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Weddle's Syndicated Content:

Don't Post a Job, Advertise Respect

Job postings are now routinely used on both job boards and social media sites. These online communications remain the most widespread method of candidate sourcing, yet are disparaged and ignored at almost every recruitment conference. Why? Because recruiters intuitively grasp the cost-benefit advantage of job postings, but all too often don't grab hold of their power. They use job postings to describe a job, when they would be better served by delivering respect.

There's been much written and spoken over the past couple of years about the importance of optimizing the candidate experience. In a highly competitive recruiting market, top performers will always gravitate to where they are treated best. As a consequence, the organization which gives candidates a distinctive and memorable experience will have a formidable advantage in the War for Talent.

That experience is typically defined as what happens to a candidate while they are passing through an organization's recruiting process. For the candidate, however, the experience starts well before that point. It begins when they first encounter an employment opportunity. That interaction sets the tone for everything else that happens between the organization and the candidate.

Thanks to their heritage in print publications, job postings have traditionally been viewed as advertisements or announcements. Indeed, all too often, job postings are simply classified ad copy or position descriptions repurposed online. They sell or inform, but they do not engage the candidate. They generate applications from active job seekers, but have little or no impact on the passive prospects who make up the majority of the workforce.

What's the best way for your organization to engage that passive population? Publish job postings that deliver respect. Use word choice and content to signal to candidates that you recognize and value their talent.

A Respectful Job Posting

There are many facets to a "respectful job posting," but the following four are among the most important.

Number 1. Use vocabulary that corresponds to the reader's self image. Top performers never think of themselves as a supplicant for work (even when they are in transition) and they seldom have a resume, so engage them by using more respectful terms and phrases. Address them as a "candidate" or "prospect" rather than as a "job seeker" and ask them to submit "an application" rather than "a resume."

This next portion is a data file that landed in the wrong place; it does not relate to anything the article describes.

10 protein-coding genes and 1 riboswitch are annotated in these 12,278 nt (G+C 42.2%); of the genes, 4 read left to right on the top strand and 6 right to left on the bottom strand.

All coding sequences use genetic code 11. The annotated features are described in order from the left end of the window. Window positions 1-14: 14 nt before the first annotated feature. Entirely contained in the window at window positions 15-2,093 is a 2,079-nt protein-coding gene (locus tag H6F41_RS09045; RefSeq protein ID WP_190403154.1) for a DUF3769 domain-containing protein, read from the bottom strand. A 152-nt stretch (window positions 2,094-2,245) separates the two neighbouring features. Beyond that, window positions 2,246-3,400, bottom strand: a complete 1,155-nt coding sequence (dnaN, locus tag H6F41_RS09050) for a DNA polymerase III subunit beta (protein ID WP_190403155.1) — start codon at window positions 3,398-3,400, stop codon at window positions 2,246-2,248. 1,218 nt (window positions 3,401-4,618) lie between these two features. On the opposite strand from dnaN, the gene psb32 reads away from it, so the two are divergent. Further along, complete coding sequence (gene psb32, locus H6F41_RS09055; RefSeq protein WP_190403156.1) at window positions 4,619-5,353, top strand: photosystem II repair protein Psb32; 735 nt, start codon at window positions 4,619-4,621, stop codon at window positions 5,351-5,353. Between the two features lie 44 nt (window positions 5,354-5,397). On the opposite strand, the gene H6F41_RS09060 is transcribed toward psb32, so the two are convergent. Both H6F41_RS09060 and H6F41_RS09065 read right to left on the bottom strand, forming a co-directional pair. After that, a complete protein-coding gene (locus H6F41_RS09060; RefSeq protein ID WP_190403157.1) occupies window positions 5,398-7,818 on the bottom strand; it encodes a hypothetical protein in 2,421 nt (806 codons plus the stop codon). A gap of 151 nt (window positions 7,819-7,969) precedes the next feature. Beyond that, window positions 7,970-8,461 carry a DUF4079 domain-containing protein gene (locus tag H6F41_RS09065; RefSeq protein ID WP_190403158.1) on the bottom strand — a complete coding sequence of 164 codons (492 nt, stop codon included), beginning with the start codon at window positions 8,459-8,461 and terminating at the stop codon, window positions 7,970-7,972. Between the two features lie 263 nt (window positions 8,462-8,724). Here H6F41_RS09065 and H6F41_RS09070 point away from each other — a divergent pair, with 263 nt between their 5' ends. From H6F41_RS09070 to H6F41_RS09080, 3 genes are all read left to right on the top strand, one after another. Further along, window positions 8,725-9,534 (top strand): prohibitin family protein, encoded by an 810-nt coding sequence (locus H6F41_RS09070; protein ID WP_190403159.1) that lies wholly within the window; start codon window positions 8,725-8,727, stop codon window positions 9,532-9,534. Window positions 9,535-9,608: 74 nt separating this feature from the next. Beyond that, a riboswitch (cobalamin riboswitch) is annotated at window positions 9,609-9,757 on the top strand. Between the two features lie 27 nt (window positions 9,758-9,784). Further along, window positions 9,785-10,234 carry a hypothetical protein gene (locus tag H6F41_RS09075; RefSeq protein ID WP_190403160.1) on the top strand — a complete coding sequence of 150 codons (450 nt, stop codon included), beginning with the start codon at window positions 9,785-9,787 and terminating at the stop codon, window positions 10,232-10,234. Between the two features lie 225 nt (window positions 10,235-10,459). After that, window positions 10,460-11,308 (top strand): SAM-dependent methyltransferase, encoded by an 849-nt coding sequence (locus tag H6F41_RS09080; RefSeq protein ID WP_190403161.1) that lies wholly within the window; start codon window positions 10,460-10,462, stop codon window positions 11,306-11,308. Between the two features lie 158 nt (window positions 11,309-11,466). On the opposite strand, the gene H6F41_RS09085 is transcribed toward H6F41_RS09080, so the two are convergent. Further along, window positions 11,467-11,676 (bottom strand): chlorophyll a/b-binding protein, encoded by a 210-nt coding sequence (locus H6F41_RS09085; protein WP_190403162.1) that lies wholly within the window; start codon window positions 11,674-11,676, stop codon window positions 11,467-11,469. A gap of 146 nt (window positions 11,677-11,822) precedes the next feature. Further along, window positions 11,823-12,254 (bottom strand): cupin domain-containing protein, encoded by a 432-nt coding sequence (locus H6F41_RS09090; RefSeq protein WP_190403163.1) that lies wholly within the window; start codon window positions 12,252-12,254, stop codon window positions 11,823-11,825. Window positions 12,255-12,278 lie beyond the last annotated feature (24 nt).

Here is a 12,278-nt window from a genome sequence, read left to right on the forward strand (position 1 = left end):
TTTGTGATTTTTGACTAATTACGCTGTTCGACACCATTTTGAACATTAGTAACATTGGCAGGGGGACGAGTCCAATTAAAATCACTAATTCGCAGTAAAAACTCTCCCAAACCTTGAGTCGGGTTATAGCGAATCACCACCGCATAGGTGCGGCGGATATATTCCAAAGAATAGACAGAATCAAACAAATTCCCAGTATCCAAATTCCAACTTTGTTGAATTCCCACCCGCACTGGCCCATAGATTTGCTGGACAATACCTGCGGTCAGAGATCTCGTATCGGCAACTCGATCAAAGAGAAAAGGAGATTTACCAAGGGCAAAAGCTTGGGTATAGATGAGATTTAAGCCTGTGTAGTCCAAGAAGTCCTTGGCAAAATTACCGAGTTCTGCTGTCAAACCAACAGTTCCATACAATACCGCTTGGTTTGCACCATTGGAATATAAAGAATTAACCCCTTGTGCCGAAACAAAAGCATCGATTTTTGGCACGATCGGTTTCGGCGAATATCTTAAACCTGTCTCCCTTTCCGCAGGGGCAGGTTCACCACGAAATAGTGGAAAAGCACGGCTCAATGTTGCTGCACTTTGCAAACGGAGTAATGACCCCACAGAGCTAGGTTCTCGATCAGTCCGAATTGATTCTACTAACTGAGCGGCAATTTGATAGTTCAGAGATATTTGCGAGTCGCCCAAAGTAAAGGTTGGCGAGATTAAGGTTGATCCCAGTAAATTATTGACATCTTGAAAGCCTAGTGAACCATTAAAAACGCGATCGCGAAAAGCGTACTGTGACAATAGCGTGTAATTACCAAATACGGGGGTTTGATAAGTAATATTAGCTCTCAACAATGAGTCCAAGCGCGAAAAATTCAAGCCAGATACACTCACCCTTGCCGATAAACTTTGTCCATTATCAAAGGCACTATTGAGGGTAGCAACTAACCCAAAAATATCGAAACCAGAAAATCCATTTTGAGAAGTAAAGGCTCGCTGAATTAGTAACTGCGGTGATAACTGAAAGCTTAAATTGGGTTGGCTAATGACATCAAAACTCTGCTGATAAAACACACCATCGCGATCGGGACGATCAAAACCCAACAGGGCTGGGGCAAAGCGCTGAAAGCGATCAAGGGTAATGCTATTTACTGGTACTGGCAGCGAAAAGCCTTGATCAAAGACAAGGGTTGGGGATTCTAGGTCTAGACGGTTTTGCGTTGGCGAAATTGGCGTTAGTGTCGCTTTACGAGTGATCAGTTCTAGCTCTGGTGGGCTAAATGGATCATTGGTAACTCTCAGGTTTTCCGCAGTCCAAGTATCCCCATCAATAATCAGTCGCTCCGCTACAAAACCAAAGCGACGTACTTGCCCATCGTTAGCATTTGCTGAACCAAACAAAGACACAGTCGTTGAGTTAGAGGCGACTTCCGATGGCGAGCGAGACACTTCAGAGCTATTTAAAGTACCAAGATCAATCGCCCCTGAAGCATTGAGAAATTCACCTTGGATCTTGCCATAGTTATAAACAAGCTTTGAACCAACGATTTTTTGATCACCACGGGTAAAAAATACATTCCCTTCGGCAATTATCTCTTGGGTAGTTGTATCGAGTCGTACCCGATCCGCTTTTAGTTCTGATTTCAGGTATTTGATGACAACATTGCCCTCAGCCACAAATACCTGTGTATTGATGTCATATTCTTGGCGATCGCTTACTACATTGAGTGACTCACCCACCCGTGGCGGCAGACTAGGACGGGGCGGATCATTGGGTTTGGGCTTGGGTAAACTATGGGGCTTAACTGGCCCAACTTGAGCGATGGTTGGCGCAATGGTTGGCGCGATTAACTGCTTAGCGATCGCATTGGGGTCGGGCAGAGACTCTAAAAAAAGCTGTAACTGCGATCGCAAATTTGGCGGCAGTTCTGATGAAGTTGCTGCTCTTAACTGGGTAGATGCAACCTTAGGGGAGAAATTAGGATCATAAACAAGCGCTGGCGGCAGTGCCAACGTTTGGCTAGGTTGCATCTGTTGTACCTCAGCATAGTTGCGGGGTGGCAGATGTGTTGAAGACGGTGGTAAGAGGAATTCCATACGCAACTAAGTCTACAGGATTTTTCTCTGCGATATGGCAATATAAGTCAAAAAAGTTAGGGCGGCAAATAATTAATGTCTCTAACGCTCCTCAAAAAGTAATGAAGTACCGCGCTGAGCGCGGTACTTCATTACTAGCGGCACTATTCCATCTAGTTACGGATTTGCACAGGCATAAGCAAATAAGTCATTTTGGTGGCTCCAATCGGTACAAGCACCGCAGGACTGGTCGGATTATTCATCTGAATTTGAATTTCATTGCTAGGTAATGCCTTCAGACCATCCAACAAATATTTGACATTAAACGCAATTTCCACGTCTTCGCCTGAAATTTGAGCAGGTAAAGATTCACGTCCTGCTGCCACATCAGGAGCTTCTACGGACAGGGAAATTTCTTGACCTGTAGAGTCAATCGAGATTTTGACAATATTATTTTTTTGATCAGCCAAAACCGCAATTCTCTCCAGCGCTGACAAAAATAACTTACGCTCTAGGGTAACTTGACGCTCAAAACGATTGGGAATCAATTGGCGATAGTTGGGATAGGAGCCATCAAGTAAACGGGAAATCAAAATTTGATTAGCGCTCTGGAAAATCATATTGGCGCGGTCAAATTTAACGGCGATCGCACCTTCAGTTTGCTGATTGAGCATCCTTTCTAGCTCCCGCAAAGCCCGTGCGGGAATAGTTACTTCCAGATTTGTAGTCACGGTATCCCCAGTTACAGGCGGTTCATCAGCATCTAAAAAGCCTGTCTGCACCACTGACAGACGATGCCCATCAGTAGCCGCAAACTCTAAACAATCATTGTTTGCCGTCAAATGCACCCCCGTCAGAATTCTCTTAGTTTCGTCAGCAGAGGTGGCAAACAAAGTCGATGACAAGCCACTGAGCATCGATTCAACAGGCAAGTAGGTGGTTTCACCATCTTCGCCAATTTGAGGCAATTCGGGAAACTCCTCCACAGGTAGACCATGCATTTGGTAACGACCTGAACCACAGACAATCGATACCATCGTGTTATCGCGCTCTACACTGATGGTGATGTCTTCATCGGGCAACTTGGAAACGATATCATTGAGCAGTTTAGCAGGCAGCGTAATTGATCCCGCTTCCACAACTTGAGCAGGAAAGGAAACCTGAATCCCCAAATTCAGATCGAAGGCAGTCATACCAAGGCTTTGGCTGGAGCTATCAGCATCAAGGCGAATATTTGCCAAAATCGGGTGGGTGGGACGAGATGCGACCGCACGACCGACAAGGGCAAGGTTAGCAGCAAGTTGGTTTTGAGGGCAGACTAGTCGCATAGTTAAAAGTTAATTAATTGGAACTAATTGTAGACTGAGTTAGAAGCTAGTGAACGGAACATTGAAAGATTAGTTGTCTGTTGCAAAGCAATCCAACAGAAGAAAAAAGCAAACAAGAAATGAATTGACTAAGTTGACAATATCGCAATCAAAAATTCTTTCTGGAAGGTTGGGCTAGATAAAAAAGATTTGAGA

Number 2. Tell the reader how long it will take to complete the application. Top performers are almost always employed and thus consider their time to be quite valuable, so engage them by acknowledging and showing your respect for that point of view. Indicate how much time they will have to invest to apply for your opening and whether they must complete the application in a single sitting or can do so over several periods of time.

Number 3. Give the reader the information that's important to them. Top performers don't care about an opening's requirements and responsibilities, so engage them by respecting their wishes and telling them what's in it for them. Describe what they will get to do, learn and accomplish in your organization and its opening and with whom they will get to work and how they will be recognized for their contribution.

Number 4. Show the reader that your organization is courteous. Top performers don't like being left in the dark or ignored when they apply for an opening, so engage them by treating them as politely as you would a guest. State that your organization will acknowledge the receipt of their application and provide the email address from which it will arrive so they can ensure it doesn't get caught in their spam filter.

A job posting works best when it operates as a talent engagement platform rather than as an advertisement or announcement. And, engagement is best achieved with a posting that uses both vocabulary and content to convey an organization's respect for the reader.

Thanks for reading,

Visit my blog at Weddles.com/WorkStrong.

January 2013
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